When it comes to house hunting, Kim Sliney is the first to admit she can be picky. After visiting — and vetoing — 37 houses, the single mom from Exeter, R.I., chanced upon her just-right fit: a newly built, $350,000 home that boasted a spacious  layout, killer walk-in closets and custom details such as crown molding, granite countertops and a gas fireplace — for no extra charge. How did she stumble upon this particular property? She was driving around in the area and saw a woman-centric sign by the entrance. “It was very intriguing,” Sliney says.

Men may think they run the world, but it’s women who are now getting the royal treatment from the housing industry. Indeed, housing-market watchers say that builders are working strenuously to win the hearts — and checkbooks — of female buyers. And with the economy punishing the sexes unevenly, single women have become an especially important force to be reckoned with in real estate. According to the National Association of Realtors, they now sign on the dotted line in nearly a quarter of all U.S. home deals — up from 14% in 1995.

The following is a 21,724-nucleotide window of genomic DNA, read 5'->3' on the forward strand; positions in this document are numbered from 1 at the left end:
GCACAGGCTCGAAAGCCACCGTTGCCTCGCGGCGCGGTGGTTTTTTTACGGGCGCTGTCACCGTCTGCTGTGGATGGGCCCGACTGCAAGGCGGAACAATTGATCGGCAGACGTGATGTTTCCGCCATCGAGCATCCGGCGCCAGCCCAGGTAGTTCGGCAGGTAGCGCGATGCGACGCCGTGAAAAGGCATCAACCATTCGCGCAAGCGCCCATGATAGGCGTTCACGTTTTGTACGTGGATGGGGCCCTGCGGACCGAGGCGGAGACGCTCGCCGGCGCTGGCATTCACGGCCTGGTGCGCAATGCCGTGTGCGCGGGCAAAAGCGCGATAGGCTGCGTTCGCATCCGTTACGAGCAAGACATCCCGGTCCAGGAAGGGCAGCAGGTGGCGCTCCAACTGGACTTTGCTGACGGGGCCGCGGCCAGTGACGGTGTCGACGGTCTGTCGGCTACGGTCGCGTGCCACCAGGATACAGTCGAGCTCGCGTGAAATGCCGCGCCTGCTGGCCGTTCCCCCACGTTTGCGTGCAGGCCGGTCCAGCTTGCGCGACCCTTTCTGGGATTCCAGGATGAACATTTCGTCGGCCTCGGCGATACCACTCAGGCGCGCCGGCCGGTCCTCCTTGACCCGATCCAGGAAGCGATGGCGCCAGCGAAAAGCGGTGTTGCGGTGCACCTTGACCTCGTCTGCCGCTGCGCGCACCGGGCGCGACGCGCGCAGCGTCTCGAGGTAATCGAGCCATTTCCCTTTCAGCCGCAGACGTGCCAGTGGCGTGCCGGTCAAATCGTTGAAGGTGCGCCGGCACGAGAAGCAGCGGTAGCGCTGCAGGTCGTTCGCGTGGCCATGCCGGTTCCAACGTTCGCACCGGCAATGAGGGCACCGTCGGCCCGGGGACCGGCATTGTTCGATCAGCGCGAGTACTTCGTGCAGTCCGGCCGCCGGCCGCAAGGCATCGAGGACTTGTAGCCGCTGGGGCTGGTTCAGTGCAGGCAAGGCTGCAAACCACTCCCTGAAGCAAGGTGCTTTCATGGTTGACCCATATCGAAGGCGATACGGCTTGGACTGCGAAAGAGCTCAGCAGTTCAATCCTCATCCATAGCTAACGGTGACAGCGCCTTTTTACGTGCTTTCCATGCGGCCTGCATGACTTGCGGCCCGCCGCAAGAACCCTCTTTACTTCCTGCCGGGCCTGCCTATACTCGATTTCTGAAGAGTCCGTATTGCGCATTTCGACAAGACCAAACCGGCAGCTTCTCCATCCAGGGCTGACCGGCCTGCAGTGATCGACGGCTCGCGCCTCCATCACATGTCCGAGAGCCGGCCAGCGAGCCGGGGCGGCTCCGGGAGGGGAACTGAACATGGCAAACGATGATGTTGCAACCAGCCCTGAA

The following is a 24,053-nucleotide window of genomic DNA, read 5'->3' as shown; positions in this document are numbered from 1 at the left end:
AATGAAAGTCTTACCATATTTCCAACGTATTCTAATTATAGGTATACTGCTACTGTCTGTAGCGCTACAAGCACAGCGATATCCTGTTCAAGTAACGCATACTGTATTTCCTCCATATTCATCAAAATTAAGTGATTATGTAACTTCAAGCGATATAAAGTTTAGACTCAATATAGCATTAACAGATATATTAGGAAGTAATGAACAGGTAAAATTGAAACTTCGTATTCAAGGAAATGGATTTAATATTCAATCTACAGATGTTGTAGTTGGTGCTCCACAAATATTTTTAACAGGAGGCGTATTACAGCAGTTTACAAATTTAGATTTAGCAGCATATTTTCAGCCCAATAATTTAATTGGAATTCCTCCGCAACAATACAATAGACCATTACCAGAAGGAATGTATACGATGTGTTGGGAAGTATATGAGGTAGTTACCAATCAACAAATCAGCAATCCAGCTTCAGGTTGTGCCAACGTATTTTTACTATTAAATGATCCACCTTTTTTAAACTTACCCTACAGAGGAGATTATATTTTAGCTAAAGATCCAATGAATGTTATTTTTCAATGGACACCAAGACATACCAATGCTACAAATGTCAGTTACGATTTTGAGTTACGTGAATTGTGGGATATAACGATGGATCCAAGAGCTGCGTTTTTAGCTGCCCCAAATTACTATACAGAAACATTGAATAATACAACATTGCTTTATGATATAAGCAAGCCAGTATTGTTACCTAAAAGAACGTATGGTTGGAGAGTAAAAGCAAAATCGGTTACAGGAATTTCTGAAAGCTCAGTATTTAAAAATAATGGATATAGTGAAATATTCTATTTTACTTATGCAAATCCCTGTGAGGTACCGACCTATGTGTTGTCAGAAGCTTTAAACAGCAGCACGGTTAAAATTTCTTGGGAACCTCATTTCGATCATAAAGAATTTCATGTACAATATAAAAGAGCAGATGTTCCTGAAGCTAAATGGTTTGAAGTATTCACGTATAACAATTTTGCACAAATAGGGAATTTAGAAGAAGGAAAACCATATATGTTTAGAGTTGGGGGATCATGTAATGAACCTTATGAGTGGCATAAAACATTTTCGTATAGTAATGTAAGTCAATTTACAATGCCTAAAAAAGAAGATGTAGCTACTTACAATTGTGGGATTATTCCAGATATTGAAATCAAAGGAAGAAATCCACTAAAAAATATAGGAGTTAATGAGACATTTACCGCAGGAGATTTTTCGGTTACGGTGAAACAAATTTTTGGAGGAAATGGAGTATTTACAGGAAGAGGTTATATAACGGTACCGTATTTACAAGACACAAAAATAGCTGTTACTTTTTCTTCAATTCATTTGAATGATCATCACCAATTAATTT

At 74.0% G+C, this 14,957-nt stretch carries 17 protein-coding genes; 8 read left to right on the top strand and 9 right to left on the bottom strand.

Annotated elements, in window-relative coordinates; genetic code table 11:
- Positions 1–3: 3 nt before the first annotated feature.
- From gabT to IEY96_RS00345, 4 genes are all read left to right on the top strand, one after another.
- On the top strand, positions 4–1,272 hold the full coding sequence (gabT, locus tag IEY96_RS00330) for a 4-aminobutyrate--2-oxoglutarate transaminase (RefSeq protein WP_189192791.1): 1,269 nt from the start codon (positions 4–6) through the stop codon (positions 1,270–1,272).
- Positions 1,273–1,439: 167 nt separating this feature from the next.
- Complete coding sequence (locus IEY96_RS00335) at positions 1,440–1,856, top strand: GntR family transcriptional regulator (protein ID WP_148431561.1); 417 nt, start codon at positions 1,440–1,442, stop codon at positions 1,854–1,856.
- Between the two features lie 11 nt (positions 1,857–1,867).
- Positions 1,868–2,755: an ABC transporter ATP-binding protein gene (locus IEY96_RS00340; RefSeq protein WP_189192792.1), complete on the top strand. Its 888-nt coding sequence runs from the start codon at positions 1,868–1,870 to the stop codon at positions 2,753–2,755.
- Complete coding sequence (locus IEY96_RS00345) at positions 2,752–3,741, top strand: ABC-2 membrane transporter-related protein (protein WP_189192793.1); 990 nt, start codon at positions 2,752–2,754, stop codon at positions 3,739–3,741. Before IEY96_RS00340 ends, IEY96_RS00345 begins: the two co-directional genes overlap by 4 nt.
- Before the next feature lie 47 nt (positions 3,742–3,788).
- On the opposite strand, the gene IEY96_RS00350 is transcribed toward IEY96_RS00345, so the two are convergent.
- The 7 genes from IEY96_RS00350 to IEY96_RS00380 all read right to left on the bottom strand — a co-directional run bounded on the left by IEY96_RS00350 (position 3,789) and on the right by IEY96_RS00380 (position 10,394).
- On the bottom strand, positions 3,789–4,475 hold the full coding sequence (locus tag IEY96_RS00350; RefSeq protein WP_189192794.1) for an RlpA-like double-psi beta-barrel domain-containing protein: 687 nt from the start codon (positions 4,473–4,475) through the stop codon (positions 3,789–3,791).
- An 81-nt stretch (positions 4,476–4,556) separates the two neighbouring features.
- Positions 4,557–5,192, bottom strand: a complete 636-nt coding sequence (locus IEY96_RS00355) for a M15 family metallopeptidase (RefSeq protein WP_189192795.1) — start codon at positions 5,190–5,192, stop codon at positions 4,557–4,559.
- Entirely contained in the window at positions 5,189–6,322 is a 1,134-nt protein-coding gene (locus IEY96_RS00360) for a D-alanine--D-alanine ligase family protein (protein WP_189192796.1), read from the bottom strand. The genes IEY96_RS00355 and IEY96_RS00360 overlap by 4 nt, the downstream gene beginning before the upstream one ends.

Read full article here…

Of course, one of the best ways of getting exactly what you are looking for is to start from the ground up! No concessions, no compromises, no need to change or renovate. If a plan needs to be tweaked, you can do this before the first piece of sod is turned. Browse through the Drummond House Plans to find the home that is perfect for you. Plus, if it needs to be changed to make it perfect, our modification service can customize your plans to your exact taste.

When house plan shopping please note that Drummond House Plans kitchens and bathrooms are presented as a suggested layout. Of course, you will work with a kitchen designer and/or bathroom designer to make these personal spaces suit your needs.

Thanks for visiting the DrummondHousePlans Blog!